Anywhere the first Assassin's Creed failed, its sequel excels. Simply put, Assassin's Creed II feels like the game that should have been, eclipsing the original in every way.
Though I really enjoyed the first Creed, it had undeniable problems that held it back immensely. The mission structure was downright awful, the world felt barren despite its dense population, and there was a total lack of variety. Assassin's Creed II fixes all those problems and more. Ezio has a much more dynamic and believable personality than Altaïr, growing from a carefree aristocrat into an assassin capable of feats Altaïr could only dream of. He can swim, climb faster, fight better, and uses two hidden blades to perform double assassinations. Double assassinations. Playing as Ezio is, in every way, a vastly superior and infinitely more fun experience.
However, the mission structure is far and away the most improved element over the first game. Every mission has you doing something different and more interesting than the last, following a logical progression with the story. There's a sense of unpredictability here that wasn't in the first game. Even the cities themselves feel livelier, with more compelling reasons to explore and more interesting sidemissions. It introduces a lot of new mechanics like notoriety and estate management that help mix things up, but some of these could've used more work. It's not a perfect game, as the sloppy introduction proves, and still has a lot of little flaws, but none of these significantly detract from the experience.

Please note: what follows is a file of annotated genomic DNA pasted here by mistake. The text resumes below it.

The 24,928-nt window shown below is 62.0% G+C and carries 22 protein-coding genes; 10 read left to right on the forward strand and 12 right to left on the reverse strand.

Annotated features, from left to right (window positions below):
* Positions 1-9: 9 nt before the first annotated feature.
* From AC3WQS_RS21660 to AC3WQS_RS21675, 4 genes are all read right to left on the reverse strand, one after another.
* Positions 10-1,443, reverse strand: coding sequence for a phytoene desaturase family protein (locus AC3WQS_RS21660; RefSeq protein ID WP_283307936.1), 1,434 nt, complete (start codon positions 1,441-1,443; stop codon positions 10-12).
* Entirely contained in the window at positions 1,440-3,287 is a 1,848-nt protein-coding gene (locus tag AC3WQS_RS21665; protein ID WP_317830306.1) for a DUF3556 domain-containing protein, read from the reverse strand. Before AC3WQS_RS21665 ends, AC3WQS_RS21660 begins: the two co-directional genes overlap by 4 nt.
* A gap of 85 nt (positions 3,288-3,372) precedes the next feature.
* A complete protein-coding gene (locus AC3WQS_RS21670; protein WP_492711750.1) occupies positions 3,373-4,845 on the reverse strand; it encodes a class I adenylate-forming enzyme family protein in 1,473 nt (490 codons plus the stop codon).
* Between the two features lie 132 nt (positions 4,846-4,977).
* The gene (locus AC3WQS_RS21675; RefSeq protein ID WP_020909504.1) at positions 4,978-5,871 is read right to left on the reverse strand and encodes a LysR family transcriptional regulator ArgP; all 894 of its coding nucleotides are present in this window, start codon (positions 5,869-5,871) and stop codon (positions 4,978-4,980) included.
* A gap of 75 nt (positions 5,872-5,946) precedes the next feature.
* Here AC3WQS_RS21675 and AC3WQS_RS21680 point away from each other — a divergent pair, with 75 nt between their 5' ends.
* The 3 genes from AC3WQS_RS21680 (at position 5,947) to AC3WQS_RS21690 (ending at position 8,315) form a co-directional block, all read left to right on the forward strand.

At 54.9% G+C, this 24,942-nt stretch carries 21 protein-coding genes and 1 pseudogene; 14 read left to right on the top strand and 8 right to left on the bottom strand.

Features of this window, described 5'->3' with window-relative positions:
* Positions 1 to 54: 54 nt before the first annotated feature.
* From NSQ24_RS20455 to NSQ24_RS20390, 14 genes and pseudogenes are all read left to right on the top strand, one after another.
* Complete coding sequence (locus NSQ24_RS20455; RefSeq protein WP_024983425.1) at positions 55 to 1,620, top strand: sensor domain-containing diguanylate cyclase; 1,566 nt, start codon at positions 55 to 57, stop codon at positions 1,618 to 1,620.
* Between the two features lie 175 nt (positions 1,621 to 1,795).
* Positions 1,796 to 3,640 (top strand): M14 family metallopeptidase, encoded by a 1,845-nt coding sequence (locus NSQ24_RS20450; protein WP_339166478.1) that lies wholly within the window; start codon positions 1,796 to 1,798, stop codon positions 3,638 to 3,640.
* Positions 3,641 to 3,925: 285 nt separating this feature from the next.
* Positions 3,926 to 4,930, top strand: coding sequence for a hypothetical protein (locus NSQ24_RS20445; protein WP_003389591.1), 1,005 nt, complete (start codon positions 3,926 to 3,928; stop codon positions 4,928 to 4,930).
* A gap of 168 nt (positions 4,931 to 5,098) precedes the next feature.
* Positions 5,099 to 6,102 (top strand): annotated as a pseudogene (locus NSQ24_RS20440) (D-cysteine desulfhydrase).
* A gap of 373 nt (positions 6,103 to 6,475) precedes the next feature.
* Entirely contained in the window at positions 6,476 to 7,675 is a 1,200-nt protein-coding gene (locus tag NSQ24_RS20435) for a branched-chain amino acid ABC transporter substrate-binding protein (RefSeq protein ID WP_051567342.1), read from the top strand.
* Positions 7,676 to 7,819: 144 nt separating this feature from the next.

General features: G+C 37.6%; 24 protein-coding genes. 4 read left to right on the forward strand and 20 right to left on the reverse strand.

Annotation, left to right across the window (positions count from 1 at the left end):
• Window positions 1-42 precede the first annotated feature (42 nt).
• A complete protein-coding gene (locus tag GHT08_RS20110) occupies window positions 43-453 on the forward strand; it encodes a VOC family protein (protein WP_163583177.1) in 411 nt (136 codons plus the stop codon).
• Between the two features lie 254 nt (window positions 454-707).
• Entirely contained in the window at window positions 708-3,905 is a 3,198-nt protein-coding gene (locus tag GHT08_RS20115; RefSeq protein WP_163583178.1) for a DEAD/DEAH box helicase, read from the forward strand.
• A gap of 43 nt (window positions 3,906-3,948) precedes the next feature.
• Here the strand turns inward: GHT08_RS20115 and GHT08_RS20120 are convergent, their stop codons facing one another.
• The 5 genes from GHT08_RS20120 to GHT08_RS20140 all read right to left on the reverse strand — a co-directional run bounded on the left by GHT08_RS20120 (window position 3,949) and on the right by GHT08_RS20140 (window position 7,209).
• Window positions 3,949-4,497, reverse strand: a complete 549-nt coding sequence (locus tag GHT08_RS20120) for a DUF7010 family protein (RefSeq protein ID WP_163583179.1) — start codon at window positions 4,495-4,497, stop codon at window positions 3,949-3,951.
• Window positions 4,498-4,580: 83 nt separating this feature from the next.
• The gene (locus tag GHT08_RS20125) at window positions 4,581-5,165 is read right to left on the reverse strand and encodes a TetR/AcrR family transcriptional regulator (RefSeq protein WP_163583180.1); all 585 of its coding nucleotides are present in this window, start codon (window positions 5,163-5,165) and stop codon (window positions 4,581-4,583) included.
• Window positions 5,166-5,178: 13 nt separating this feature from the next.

It's a little shocking how much better Assassin's Creed II is than its predecessor. It adds so much variety and fixes so many problems that it actually helped me understand why some people didn't like the first game.
Assassin's Creed II / $59.99 / Reviewed on PS3